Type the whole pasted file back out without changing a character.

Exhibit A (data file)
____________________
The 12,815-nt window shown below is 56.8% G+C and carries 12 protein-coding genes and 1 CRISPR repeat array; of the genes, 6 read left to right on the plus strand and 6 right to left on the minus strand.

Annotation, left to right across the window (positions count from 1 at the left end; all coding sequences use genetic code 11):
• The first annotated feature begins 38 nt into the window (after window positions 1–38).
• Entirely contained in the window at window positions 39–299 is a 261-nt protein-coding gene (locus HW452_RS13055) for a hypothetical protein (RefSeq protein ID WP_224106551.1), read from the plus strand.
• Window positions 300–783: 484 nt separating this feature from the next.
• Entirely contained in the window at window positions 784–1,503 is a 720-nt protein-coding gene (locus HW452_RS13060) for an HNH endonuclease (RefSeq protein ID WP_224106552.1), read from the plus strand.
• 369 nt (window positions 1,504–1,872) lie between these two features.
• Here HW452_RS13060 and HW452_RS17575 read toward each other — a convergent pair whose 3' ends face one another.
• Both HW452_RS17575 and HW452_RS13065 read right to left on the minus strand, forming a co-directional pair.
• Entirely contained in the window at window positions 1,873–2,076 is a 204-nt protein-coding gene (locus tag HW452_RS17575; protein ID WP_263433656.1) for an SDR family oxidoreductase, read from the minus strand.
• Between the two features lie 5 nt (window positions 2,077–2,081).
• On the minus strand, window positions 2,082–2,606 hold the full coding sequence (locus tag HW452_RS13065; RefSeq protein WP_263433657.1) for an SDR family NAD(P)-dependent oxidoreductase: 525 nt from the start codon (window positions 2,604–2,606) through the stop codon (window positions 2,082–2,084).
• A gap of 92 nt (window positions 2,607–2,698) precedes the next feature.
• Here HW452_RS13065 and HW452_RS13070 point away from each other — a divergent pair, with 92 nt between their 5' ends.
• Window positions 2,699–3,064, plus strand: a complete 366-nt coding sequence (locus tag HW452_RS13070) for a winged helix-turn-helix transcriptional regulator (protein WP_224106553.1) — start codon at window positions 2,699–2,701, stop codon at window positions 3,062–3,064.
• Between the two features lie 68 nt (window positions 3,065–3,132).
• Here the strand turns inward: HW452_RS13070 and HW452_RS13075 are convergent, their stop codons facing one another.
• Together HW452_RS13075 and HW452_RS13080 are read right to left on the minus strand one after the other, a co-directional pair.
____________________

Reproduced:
The 12,815-nt window shown below is 56.8% G+C and carries 12 protein-coding genes and 1 CRISPR repeat array; of the genes, 6 read left to right on the plus strand and 6 right to left on the minus strand.

Annotation, left to right across the window (positions count from 1 at the left end; all coding sequences use genetic code 11):
• The first annotated feature begins 38 nt into the window (after window positions 1–38).
• Entirely contained in the window at window positions 39–299 is a 261-nt protein-coding gene (locus HW452_RS13055) for a hypothetical protein (RefSeq protein ID WP_224106551.1), read from the plus strand.
• Window positions 300–783: 484 nt separating this feature from the next.
• Entirely contained in the window at window positions 784–1,503 is a 720-nt protein-coding gene (locus HW452_RS13060) for an HNH endonuclease (RefSeq protein ID WP_224106552.1), read from the plus strand.
• 369 nt (window positions 1,504–1,872) lie between these two features.
• Here HW452_RS13060 and HW452_RS17575 read toward each other — a convergent pair whose 3' ends face one another.
• Both HW452_RS17575 and HW452_RS13065 read right to left on the minus strand, forming a co-directional pair.
• Entirely contained in the window at window positions 1,873–2,076 is a 204-nt protein-coding gene (locus tag HW452_RS17575; protein ID WP_263433656.1) for an SDR family oxidoreductase, read from the minus strand.
• Between the two features lie 5 nt (window positions 2,077–2,081).
• On the minus strand, window positions 2,082–2,606 hold the full coding sequence (locus tag HW452_RS13065; RefSeq protein WP_263433657.1) for an SDR family NAD(P)-dependent oxidoreductase: 525 nt from the start codon (window positions 2,604–2,606) through the stop codon (window positions 2,082–2,084).
• A gap of 92 nt (window positions 2,607–2,698) precedes the next feature.
• Here HW452_RS13065 and HW452_RS13070 point away from each other — a divergent pair, with 92 nt between their 5' ends.
• Window positions 2,699–3,064, plus strand: a complete 366-nt coding sequence (locus tag HW452_RS13070) for a winged helix-turn-helix transcriptional regulator (protein WP_224106553.1) — start codon at window positions 2,699–2,701, stop codon at window positions 3,062–3,064.
• Between the two features lie 68 nt (window positions 3,065–3,132).
• Here the strand turns inward: HW452_RS13070 and HW452_RS13075 are convergent, their stop codons facing one another.
• Together HW452_RS13075 and HW452_RS13080 are read right to left on the minus strand one after the other, a co-directional pair.